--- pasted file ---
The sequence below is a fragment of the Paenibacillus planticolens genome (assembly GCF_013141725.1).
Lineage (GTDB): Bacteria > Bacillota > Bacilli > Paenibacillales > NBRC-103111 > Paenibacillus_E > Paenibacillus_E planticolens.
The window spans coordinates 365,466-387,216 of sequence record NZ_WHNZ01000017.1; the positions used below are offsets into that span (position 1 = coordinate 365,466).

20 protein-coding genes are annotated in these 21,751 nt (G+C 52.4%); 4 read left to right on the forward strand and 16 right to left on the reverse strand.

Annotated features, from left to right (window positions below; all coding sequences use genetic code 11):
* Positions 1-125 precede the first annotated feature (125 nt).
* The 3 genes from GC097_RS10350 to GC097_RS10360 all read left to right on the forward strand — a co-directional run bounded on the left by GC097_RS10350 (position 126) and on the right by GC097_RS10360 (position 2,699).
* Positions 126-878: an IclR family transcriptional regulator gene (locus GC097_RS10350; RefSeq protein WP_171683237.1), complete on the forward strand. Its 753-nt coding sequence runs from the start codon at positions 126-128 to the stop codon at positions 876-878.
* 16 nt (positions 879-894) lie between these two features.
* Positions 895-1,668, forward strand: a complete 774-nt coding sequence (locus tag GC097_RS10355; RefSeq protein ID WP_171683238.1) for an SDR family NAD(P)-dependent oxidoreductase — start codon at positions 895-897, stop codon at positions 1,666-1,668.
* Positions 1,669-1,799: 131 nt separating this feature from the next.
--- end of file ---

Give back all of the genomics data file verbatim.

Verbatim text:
The sequence below is a fragment of the Paenibacillus planticolens genome (assembly GCF_013141725.1).
Lineage (GTDB): Bacteria > Bacillota > Bacilli > Paenibacillales > NBRC-103111 > Paenibacillus_E > Paenibacillus_E planticolens.
The window spans coordinates 365,466-387,216 of sequence record NZ_WHNZ01000017.1; the positions used below are offsets into that span (position 1 = coordinate 365,466).

20 protein-coding genes are annotated in these 21,751 nt (G+C 52.4%); 4 read left to right on the forward strand and 16 right to left on the reverse strand.

Annotated features, from left to right (window positions below; all coding sequences use genetic code 11):
* Positions 1-125 precede the first annotated feature (125 nt).
* The 3 genes from GC097_RS10350 to GC097_RS10360 all read left to right on the forward strand — a co-directional run bounded on the left by GC097_RS10350 (position 126) and on the right by GC097_RS10360 (position 2,699).
* Positions 126-878: an IclR family transcriptional regulator gene (locus GC097_RS10350; RefSeq protein WP_171683237.1), complete on the forward strand. Its 753-nt coding sequence runs from the start codon at positions 126-128 to the stop codon at positions 876-878.
* 16 nt (positions 879-894) lie between these two features.
* Positions 895-1,668, forward strand: a complete 774-nt coding sequence (locus tag GC097_RS10355; RefSeq protein ID WP_171683238.1) for an SDR family NAD(P)-dependent oxidoreductase — start codon at positions 895-897, stop codon at positions 1,666-1,668.
* Positions 1,669-1,799: 131 nt separating this feature from the next.